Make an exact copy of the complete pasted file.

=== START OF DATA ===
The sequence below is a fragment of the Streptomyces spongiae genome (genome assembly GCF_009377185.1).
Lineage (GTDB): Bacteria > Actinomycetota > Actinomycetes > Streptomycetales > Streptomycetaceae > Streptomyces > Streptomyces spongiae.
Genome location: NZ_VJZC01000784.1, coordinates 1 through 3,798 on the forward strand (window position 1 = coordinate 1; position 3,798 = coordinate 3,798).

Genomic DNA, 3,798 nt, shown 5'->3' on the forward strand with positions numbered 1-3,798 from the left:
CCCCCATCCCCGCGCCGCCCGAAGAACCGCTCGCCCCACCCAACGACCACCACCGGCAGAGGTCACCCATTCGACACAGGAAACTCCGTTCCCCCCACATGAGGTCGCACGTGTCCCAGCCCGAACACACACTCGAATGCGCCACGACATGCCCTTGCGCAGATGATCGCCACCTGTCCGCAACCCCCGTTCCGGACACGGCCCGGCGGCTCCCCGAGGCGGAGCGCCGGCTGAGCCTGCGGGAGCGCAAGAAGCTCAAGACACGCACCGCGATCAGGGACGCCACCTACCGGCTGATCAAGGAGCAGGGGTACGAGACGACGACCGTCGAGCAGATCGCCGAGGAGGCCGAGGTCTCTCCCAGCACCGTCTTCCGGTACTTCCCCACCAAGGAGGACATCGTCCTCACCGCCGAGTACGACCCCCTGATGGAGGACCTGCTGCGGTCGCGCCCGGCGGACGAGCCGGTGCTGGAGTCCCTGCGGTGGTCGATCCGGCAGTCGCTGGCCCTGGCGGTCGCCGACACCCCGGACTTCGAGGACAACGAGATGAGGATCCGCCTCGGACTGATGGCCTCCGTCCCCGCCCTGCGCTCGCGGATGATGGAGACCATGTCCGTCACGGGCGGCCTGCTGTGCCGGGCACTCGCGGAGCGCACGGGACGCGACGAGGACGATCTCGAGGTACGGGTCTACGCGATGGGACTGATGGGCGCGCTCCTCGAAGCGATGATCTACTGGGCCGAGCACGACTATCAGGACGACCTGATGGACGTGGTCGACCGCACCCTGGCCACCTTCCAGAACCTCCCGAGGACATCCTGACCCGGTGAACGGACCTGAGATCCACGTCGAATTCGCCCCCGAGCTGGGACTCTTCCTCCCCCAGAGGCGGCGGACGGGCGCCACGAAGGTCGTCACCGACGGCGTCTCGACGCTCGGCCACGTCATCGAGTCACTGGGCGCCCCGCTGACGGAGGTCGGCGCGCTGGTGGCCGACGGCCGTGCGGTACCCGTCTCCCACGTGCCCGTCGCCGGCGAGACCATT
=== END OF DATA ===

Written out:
The sequence below is a fragment of the Streptomyces spongiae genome (genome assembly GCF_009377185.1).
Lineage (GTDB): Bacteria > Actinomycetota > Actinomycetes > Streptomycetales > Streptomycetaceae > Streptomyces > Streptomyces spongiae.
Genome location: NZ_VJZC01000784.1, coordinates 1 through 3,798 on the forward strand (window position 1 = coordinate 1; position 3,798 = coordinate 3,798).

Genomic DNA, 3,798 nt, shown 5'->3' on the forward strand with positions numbered 1-3,798 from the left:
CCCCCATCCCCGCGCCGCCCGAAGAACCGCTCGCCCCACCCAACGACCACCACCGGCAGAGGTCACCCATTCGACACAGGAAACTCCGTTCCCCCCACATGAGGTCGCACGTGTCCCAGCCCGAACACACACTCGAATGCGCCACGACATGCCCTTGCGCAGATGATCGCCACCTGTCCGCAACCCCCGTTCCGGACACGGCCCGGCGGCTCCCCGAGGCGGAGCGCCGGCTGAGCCTGCGGGAGCGCAAGAAGCTCAAGACACGCACCGCGATCAGGGACGCCACCTACCGGCTGATCAAGGAGCAGGGGTACGAGACGACGACCGTCGAGCAGATCGCCGAGGAGGCCGAGGTCTCTCCCAGCACCGTCTTCCGGTACTTCCCCACCAAGGAGGACATCGTCCTCACCGCCGAGTACGACCCCCTGATGGAGGACCTGCTGCGGTCGCGCCCGGCGGACGAGCCGGTGCTGGAGTCCCTGCGGTGGTCGATCCGGCAGTCGCTGGCCCTGGCGGTCGCCGACACCCCGGACTTCGAGGACAACGAGATGAGGATCCGCCTCGGACTGATGGCCTCCGTCCCCGCCCTGCGCTCGCGGATGATGGAGACCATGTCCGTCACGGGCGGCCTGCTGTGCCGGGCACTCGCGGAGCGCACGGGACGCGACGAGGACGATCTCGAGGTACGGGTCTACGCGATGGGACTGATGGGCGCGCTCCTCGAAGCGATGATCTACTGGGCCGAGCACGACTATCAGGACGACCTGATGGACGTGGTCGACCGCACCCTGGCCACCTTCCAGAACCTCCCGAGGACATCCTGACCCGGTGAACGGACCTGAGATCCACGTCGAATTCGCCCCCGAGCTGGGACTCTTCCTCCCCCAGAGGCGGCGGACGGGCGCCACGAAGGTCGTCACCGACGGCGTCTCGACGCTCGGCCACGTCATCGAGTCACTGGGCGCCCCGCTGACGGAGGTCGGCGCGCTGGTGGCCGACGGCCGTGCGGTACCCGTCTCCCACGTGCCCGTCGCCGGCGAGACCATT